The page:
July 3, 2016 – Monday’s stage 3 of the 103rd Tour de France (#TDF2016) heads south, out of Normandy into the Loire Valley, with a finish in Angers. It’s a long stage of 223.5 kilometers, but given favorable winds it could be one of the fastest in Tour history—though perhaps not matching the record 50.355 kilometers per hour set in 1999 for a 194.5-kilometer stage won by Mario Cipollini in nearby Blois.

#PelotonShorts by John Wilcockson/Photo by Yuzuru Sunada

This will be the 15th time a road stage has finished in Angers (there have also been four time trials here); the last time was 12 years ago (this image), when Tom Boonen, in his debut Tour, won his first-ever Tour stage ahead of Stuart O’Grady and Erik Zabel.

That was no ordinary field sprint, because it was contested by fewer than 20 riders after a massive crash at the final-kilometer archway stopped or slowed the other 170 racers. In reporting that crash I spoke at the scene with a gendarme, who said: “A racer hit one of the barriers on the left just as they went under the archway…. The riders completely blocked the street, and I had to clear a way through for the ambulances.”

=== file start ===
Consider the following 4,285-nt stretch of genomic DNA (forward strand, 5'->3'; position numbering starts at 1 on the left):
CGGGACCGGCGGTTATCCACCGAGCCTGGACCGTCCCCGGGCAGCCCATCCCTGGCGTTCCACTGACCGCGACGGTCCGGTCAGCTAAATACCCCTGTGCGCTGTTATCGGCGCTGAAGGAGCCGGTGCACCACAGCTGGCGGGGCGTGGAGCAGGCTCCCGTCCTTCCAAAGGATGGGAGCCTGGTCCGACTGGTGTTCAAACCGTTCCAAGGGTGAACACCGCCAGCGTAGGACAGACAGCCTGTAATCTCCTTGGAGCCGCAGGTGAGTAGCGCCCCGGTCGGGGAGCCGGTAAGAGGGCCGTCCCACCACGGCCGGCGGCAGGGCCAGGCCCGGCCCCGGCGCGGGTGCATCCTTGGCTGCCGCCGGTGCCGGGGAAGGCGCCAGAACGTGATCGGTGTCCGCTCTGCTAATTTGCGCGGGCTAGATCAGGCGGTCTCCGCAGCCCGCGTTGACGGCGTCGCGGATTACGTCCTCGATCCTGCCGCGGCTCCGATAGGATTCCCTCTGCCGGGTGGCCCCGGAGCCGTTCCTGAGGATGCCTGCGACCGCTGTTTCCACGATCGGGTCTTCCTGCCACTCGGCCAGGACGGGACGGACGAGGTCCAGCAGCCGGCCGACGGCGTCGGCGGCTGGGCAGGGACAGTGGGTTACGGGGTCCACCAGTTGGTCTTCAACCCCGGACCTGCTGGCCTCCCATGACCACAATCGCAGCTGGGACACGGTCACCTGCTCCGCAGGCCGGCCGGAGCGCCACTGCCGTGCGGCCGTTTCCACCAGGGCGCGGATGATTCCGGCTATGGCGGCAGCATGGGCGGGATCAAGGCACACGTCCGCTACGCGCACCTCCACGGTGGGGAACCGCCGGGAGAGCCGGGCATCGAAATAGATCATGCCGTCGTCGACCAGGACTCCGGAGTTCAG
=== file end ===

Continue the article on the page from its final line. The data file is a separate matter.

Among the injured were Australian sprinter Robbie McEwen and American contender Tyler Hamilton; the reckless rider who hit the barrier and caused the pileup, Austrian René Hasselbacher, broke his nose and some ribs and didn’t start the next day.

Had that crash happened 100 meters earlier, all those who were delayed would have been given their actual times—and most of the race favorites would have lost several minutes. Because of that crash, the relevant UCI rule was changed to extend the “safe zone” from 1 kilometer to 3 kilometers.

Given the dangerous nature of finishes in the first week of the Tour, perhaps that 3-kilometer rule will need to be enforced on Monday. But the approach to the Angers stage finish this time is different; the peloton won’t be racing down a narrow city street into the final kilometer, though the gradual uphill run to the line is the same. There’s no Boonen in this race, but expect a fierce battle between race leader Peter Sagan, stage 1 winner Mark Cavendish and newly crowned German champ André Greipel.

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